≡ Menu

Taking A Bullet For Good Manners

The news reporter’s comment that Jay Rodgers got shot merely for opening a door for another person doesn’t quite tell the whole story.

Man Shot After Manners Scolding
Channel 2’s Eric Philips reports.
May 13, 2011
ATLANTA — A Douglasville man said he was shot after trying to give another man a lesson on manners. Police are still looking for the shooter.

Jay Rodgers and his family were on their way home from a Tim McGraw concert last month when they stopped at an Atlanta Shell station so his niece could use the bathroom. He said he felt insulted after a man he encountered ignored a polite gesture.

“I opened up the door for a gentleman. He walked in, and I quietly said, ‘Why don’t you say thank you for holding the door open?’” Rodgers told Channel 2’s Eric Philips.

When the man didn’t respond, Rodgers said he followed him outside and asked him to say “thank you” again, but the man kept quiet.

“He went to his car, put whatever he purchased inside it, and he pulled out a gun and shot me from about 15 to 16 feet away from me,” Rodgers said. “I passed out in my wife’s arms.”

The remainder of this article as well as a news video can be viewed here.

The news media portrays Jay Rodgers as a hero of good graces and manners, a man shot in the defense of courtesy.   I may be the first and only person to go on record for saying that had Jay Rodgers really understood manners, the likelihood of his getting shot would have been non-existent.

The first thing that jumps out was Mr. Rodger’s self serving manners.  He expects something for his courtesy of opening the door and the price is some acknowledgment, some validation of his behavior from the person receiving the benefit of his actions.     “Graciousness” is defined as “extending the hand of kindness to the undeserving”, and that includes clods who never acknowledge what you do for them.    We exercise courtesy to others and strangers because it betters society and ourselves to do so.   If you behave in socially courteous ways in order to receive reciprocity or verbal praise, you are being courteous for the wrong reasons.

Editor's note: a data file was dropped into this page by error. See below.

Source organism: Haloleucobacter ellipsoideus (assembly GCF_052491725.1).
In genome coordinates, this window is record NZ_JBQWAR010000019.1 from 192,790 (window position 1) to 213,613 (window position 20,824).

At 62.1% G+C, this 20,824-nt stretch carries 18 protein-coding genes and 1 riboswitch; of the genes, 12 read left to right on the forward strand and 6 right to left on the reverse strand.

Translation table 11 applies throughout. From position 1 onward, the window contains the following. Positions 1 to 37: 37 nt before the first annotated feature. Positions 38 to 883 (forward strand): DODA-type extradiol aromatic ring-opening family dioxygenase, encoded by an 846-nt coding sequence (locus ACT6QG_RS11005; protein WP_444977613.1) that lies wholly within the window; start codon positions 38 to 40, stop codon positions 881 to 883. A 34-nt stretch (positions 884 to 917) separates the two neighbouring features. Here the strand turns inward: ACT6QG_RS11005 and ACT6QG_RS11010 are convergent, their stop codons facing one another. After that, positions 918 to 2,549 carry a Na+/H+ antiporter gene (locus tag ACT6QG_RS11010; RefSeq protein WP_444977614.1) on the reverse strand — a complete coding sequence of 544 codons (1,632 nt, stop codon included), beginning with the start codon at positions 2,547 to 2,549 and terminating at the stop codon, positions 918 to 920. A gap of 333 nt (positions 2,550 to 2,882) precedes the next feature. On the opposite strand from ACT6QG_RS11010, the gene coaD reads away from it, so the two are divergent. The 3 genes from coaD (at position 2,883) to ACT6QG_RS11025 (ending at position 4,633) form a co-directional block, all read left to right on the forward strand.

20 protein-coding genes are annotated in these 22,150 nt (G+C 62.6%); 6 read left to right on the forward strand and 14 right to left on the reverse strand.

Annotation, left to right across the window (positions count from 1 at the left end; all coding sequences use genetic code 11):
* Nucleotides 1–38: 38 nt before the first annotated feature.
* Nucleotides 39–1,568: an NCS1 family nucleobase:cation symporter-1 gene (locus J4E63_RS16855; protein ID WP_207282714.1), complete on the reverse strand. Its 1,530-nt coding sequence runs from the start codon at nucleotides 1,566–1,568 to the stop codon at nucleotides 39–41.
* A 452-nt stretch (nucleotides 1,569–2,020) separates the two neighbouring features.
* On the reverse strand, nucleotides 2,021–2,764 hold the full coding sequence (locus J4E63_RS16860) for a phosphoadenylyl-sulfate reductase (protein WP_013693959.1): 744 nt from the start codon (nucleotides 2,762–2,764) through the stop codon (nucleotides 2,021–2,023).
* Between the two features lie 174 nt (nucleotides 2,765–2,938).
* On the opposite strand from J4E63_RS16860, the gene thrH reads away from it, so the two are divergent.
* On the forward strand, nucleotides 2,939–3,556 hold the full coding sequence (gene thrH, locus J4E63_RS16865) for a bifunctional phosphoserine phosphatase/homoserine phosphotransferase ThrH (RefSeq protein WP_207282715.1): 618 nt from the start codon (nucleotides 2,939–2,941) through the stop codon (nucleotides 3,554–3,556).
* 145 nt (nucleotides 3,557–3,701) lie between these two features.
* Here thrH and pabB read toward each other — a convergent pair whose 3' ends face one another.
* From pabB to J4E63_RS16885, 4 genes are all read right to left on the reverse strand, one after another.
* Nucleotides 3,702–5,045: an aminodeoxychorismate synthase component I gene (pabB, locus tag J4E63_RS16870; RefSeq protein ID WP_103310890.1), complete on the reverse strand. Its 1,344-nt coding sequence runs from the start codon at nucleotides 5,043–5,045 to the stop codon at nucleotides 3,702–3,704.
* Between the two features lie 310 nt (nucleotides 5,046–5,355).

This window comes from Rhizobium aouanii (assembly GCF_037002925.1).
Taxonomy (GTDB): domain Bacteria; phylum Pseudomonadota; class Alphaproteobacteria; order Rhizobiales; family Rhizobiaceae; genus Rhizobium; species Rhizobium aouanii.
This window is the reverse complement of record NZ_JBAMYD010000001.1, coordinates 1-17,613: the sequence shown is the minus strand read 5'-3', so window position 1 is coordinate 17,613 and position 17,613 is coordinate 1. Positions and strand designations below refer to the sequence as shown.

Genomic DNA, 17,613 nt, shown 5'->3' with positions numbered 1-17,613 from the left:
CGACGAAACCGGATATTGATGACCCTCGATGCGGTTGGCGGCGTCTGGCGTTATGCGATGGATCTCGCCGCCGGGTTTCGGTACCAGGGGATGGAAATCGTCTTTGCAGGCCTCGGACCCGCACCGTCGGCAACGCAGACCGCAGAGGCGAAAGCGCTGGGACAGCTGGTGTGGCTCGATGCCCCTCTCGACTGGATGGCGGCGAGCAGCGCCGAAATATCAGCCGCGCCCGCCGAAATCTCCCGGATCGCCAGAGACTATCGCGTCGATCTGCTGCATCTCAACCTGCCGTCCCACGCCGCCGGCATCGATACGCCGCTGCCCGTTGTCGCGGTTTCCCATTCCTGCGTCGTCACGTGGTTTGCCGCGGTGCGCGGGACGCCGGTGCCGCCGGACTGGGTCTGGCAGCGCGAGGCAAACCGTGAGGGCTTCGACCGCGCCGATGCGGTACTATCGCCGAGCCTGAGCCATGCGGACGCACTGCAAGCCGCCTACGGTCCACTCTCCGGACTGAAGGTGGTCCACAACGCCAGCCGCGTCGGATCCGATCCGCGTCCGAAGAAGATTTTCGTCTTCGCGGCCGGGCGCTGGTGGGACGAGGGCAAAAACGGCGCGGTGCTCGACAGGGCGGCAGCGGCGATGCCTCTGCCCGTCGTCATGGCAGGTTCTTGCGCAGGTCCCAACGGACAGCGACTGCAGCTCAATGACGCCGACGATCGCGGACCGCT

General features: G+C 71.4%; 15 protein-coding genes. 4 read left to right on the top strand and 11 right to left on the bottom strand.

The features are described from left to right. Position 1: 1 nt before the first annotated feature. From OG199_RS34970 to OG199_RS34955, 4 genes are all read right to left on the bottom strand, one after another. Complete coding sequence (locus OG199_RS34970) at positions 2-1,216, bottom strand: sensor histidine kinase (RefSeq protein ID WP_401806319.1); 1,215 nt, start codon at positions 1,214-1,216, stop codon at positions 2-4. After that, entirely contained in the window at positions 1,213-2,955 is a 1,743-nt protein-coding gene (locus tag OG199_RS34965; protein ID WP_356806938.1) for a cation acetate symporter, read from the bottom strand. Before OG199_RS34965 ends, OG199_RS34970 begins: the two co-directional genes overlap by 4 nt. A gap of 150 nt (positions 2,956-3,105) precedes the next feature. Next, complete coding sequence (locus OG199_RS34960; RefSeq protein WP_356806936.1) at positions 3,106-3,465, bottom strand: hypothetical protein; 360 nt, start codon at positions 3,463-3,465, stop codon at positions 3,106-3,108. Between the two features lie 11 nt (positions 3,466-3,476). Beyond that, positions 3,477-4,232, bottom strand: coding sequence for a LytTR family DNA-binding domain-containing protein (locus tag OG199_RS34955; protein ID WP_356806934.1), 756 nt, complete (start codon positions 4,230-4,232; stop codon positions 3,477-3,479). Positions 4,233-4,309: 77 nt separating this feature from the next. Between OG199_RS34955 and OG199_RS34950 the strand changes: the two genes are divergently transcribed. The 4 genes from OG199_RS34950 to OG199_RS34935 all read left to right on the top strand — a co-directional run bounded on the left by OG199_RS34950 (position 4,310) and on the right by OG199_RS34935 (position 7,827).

Mr. Rodgers is solely responsible for his own manners (and as a parent, for his children’s until they are of age) and no one else’s.   His second mistake was to assume it was within his sphere of responsibility to educate a total stranger, an adult male, in the ways of manners.   It was not the time nor place to have that conversation even if he *was* in a position to speak into the man’s life.

Mr. Rodgers then is either oblivious  or completely disregards the very obvious non-verbal message being given to him and proceeds to press his point by following the man and nagging him pedantically.    He’s  a man on a mission to fulfill his own agenda of “pushing” a manners education on a stranger rather than letting his example be the message.   In summary, Mr. Rodgers was one rude dude.